Other forms of jumping include trap bar dead-lift jumps with a shrug at the top. Power skips are very good for athletes because most our time is spent on one leg. One leg jumping variations are great, but don’t get too crazy because beauty is found in simplicity. Sprinting can be considered as a form of one leg jumping; I prefer up a hill sprints for short distances, 20-30 meters. Some people get carried away with Bosu balls, parachutes, bands with chains and wigs and all types of silliness. Don’t do it, keep things simple and effective, not trendy and injurious. Always be particularly attentive to the landing and the posture of the athlete while jump training.
Throwing is another tremendous way to develop explosive power. If you are an athlete that already throws as a sport, like a pitcher, I recommend performing lots of movements that do not mimic your already overused throwing mechanics. If you have a sand ball or other medicine ball and a sturdy wall, you can perform shot put throws and lateral twisting throws against it, if not find a partner or do a lot of chasing. Under hand, overhead throws, overhand-pushing throw upwards, overhand slam downwards, and single lunge step overhead throw forward work great. Using a partner is effective because it forces you to rest briefly between reps and not fatigue too much. Remember, this is power training, not conditioning.
If you do not have a strong ball, a basic car tire works great. You can swing it back between your legs with both hands and extend the hips and launch upward and slightly backwards. Throwing a kettle bell at the beach or an open field is lots of fun, as you can snatch throw with one or two hands, as well as shot put it or swing it up overhead and slam it down into the grass or sand, with as much force as possible, without worrying about damaging yourself or the kettle bell. Sledgehammers are great for this as well. Just grab any sledgehammer in the 12 pound range and slam it right into a tire or other forgiving object for a low number of reps to keep the intensity high. Doing hammer work at the end of a workout for higher reps or in intervals is great for conditioning, but here we are keeping the reps low and each strike is as powerful as possible.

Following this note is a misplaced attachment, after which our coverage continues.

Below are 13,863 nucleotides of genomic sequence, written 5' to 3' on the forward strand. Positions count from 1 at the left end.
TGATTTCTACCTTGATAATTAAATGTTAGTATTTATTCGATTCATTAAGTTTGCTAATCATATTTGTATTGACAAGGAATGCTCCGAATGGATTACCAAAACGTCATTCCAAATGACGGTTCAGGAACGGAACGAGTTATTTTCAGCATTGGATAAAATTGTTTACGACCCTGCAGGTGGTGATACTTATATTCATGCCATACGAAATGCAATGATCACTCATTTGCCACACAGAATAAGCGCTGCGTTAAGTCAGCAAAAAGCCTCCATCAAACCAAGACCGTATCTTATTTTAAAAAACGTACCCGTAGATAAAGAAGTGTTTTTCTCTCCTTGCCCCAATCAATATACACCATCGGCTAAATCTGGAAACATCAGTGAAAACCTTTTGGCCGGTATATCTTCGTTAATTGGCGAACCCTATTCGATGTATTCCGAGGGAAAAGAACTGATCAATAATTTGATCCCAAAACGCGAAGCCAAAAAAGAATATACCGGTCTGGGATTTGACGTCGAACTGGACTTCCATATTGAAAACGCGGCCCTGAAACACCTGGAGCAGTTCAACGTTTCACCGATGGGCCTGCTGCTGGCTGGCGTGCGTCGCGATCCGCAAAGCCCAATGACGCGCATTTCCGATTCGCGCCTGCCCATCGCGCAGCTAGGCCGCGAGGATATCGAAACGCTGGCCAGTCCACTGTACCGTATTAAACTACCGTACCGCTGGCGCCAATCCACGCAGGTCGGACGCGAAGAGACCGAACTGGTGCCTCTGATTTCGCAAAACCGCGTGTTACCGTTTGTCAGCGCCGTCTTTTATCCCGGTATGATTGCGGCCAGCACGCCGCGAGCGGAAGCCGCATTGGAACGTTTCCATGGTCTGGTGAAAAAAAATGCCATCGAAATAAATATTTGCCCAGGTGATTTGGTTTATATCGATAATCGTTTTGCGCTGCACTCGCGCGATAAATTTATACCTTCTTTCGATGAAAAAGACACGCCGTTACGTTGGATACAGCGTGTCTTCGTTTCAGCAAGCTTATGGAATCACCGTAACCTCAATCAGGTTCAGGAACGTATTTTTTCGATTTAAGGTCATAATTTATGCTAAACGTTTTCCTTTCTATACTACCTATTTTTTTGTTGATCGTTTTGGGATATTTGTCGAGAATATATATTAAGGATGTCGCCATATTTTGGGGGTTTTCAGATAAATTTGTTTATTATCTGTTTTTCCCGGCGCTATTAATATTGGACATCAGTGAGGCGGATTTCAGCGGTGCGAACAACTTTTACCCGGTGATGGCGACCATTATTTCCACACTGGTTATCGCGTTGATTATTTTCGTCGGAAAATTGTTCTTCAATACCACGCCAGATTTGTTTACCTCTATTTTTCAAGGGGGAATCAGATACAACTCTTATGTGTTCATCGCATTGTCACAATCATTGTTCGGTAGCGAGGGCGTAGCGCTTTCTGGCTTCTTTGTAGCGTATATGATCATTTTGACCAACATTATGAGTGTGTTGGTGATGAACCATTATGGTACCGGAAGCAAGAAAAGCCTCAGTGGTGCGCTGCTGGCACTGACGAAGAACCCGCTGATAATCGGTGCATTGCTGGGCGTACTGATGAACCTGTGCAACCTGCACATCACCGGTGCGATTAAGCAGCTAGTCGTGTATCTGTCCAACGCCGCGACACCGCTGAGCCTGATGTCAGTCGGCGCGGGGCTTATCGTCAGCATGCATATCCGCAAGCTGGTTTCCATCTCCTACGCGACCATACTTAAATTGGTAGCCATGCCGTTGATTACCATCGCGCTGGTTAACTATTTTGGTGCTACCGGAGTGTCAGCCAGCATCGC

Spinning throws, mimicking a discus thrower, are phenomenal as well. Car tires will generally be on the lighter side so you can move fast, you do not want these objects to be too heavy as you are looking for speed of movement, not heavy, slow and sloppy reps.
Finally, we get to my personal favorite means of developing insane speed and power. Weight lifting or Olympic style lifting has been a contested sport for many years. It’s a fact: the best weightlifters jump very high and they run short distances extremely fast. In fact, world-class weightlifters have been known to keep pace with world-class sprinters for about the first 20 meters of a race. Weightlifting is more like a knockout punch than it is a combination, or flurry of punches. You get one shot to hit as hard as possible. The problem is most people do not have access to proper equipment or quality coaching for this type of training to be maximally effective. But if you do, then learning to clean and jerk and snatch some weight can produce extreme power and general athleticism. These movements are all predicated off of jumping, so it makes sense that jumping with weight would help you become very explosive. However, the benefits will be limited if technique is not perfect or if equipment is substandard. The good news is there are alternative means to this desired end of increased power production.